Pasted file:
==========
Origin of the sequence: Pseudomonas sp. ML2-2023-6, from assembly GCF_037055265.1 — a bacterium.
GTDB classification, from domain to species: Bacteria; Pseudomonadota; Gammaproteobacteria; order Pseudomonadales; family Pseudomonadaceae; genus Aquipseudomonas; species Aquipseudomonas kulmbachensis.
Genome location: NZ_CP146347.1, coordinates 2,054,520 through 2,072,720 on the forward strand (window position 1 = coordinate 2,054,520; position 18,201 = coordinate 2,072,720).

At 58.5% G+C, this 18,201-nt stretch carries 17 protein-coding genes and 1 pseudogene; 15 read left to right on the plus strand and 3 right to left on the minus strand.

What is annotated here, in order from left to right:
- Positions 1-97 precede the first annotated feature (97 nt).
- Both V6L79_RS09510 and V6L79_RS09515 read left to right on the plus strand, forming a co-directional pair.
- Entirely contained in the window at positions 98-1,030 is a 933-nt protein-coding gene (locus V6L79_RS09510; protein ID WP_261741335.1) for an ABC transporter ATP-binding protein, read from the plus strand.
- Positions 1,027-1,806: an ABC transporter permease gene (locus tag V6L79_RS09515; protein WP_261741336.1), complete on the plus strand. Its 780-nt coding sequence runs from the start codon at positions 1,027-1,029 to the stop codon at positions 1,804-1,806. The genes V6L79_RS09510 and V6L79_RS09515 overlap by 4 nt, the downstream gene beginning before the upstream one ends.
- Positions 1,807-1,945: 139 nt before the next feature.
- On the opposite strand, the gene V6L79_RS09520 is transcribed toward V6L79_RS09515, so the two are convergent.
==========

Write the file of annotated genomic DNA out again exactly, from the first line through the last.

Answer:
Origin of the sequence: Pseudomonas sp. ML2-2023-6, from assembly GCF_037055265.1 — a bacterium.
GTDB classification, from domain to species: Bacteria; Pseudomonadota; Gammaproteobacteria; order Pseudomonadales; family Pseudomonadaceae; genus Aquipseudomonas; species Aquipseudomonas kulmbachensis.
Genome location: NZ_CP146347.1, coordinates 2,054,520 through 2,072,720 on the forward strand (window position 1 = coordinate 2,054,520; position 18,201 = coordinate 2,072,720).

At 58.5% G+C, this 18,201-nt stretch carries 17 protein-coding genes and 1 pseudogene; 15 read left to right on the plus strand and 3 right to left on the minus strand.

What is annotated here, in order from left to right:
- Positions 1-97 precede the first annotated feature (97 nt).
- Both V6L79_RS09510 and V6L79_RS09515 read left to right on the plus strand, forming a co-directional pair.
- Entirely contained in the window at positions 98-1,030 is a 933-nt protein-coding gene (locus V6L79_RS09510; protein ID WP_261741335.1) for an ABC transporter ATP-binding protein, read from the plus strand.
- Positions 1,027-1,806: an ABC transporter permease gene (locus tag V6L79_RS09515; protein WP_261741336.1), complete on the plus strand. Its 780-nt coding sequence runs from the start codon at positions 1,027-1,029 to the stop codon at positions 1,804-1,806. The genes V6L79_RS09510 and V6L79_RS09515 overlap by 4 nt, the downstream gene beginning before the upstream one ends.
- Positions 1,807-1,945: 139 nt before the next feature.
- On the opposite strand, the gene V6L79_RS09520 is transcribed toward V6L79_RS09515, so the two are convergent.